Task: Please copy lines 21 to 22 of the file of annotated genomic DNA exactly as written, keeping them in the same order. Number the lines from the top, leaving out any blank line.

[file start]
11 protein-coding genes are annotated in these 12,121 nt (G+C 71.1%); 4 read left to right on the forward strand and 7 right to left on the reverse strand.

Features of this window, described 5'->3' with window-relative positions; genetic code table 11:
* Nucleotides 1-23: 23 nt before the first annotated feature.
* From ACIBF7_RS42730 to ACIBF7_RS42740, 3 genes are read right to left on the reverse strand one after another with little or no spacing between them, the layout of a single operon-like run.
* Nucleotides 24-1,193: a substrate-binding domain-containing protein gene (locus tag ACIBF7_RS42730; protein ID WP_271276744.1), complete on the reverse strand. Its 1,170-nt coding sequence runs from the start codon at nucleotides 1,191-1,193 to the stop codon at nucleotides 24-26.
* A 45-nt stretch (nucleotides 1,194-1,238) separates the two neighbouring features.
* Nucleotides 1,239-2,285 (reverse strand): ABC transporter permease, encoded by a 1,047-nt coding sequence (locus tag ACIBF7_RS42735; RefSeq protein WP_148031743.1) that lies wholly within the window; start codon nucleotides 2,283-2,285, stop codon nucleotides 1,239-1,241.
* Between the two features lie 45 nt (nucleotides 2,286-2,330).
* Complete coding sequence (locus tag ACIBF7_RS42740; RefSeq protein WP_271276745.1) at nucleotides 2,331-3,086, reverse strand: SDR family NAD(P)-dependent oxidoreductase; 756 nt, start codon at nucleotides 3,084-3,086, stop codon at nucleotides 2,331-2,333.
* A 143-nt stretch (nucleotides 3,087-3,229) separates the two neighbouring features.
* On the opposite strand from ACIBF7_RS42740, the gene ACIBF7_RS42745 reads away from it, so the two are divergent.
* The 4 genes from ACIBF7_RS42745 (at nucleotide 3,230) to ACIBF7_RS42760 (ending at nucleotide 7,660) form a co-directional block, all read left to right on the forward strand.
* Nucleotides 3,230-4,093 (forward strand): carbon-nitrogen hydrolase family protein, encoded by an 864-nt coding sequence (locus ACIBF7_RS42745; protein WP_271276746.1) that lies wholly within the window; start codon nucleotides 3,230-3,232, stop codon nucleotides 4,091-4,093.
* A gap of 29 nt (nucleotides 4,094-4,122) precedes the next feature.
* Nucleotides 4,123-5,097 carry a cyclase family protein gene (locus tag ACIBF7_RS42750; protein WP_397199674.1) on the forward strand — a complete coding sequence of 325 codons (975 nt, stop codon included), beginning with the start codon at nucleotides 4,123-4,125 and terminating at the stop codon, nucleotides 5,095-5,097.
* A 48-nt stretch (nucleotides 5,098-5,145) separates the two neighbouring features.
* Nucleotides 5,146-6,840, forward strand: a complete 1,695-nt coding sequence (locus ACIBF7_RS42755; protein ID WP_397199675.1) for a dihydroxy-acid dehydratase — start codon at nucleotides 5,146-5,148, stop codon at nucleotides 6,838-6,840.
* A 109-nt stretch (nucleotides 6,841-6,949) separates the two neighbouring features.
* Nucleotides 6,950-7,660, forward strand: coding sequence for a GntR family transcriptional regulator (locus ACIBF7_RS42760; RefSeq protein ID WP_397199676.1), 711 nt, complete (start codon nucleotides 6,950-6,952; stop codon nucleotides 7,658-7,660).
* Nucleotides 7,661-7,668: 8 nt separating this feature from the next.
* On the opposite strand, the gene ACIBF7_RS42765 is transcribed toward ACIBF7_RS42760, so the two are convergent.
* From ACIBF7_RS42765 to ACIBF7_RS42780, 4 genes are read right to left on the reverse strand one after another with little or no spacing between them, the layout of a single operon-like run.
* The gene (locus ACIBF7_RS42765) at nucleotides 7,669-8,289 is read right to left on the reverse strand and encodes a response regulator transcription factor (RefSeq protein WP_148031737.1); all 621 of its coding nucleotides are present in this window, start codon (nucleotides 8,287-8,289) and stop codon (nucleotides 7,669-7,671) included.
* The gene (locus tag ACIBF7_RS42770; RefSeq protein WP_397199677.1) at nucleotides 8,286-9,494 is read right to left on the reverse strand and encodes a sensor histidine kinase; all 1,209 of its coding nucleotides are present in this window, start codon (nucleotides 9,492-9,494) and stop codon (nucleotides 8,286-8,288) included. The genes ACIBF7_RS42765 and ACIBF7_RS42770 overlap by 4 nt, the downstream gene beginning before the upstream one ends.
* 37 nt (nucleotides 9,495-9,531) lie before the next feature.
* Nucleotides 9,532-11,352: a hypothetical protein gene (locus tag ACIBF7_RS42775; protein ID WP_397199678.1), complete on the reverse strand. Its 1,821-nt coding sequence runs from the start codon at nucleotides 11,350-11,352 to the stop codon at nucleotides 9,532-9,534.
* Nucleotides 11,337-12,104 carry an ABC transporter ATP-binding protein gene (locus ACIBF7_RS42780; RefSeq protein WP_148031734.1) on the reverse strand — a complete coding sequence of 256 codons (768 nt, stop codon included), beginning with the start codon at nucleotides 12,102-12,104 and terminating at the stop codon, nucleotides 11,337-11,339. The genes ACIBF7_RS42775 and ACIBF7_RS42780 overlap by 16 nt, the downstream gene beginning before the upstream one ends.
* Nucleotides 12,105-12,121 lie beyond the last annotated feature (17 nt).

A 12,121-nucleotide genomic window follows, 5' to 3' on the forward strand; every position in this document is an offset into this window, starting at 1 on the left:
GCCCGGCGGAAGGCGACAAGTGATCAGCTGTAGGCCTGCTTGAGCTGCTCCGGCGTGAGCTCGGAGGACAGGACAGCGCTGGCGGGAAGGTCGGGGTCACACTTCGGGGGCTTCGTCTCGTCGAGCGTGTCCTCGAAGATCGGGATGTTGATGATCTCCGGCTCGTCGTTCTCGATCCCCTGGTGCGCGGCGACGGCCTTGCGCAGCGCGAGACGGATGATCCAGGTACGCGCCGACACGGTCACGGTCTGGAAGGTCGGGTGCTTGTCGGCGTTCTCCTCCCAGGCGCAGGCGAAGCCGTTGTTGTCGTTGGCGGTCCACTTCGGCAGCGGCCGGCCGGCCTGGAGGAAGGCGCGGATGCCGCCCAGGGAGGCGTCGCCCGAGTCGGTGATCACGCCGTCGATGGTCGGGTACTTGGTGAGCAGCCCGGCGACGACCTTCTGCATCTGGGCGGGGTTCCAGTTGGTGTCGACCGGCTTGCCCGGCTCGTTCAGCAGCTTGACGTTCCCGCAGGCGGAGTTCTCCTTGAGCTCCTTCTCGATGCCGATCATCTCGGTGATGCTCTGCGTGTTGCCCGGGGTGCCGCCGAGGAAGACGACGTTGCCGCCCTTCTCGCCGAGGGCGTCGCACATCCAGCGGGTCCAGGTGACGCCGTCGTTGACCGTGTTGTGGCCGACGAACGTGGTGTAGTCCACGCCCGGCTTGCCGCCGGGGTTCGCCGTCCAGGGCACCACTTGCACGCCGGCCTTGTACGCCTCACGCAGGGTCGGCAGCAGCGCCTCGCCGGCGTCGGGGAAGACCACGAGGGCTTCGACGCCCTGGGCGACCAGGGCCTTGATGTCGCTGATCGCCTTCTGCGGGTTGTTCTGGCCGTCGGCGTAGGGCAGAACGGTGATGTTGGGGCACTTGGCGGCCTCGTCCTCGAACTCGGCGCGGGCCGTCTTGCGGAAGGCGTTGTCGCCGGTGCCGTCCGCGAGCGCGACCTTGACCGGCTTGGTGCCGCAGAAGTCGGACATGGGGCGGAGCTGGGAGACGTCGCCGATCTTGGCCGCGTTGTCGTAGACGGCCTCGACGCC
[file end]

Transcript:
* On the opposite strand, the gene ACIBF7_RS42765 is transcribed toward ACIBF7_RS42760, so the two are convergent.
* From ACIBF7_RS42765 to ACIBF7_RS42780, 4 genes are read right to left on the reverse strand one after another with little or no spacing between them, the layout of a single operon-like run.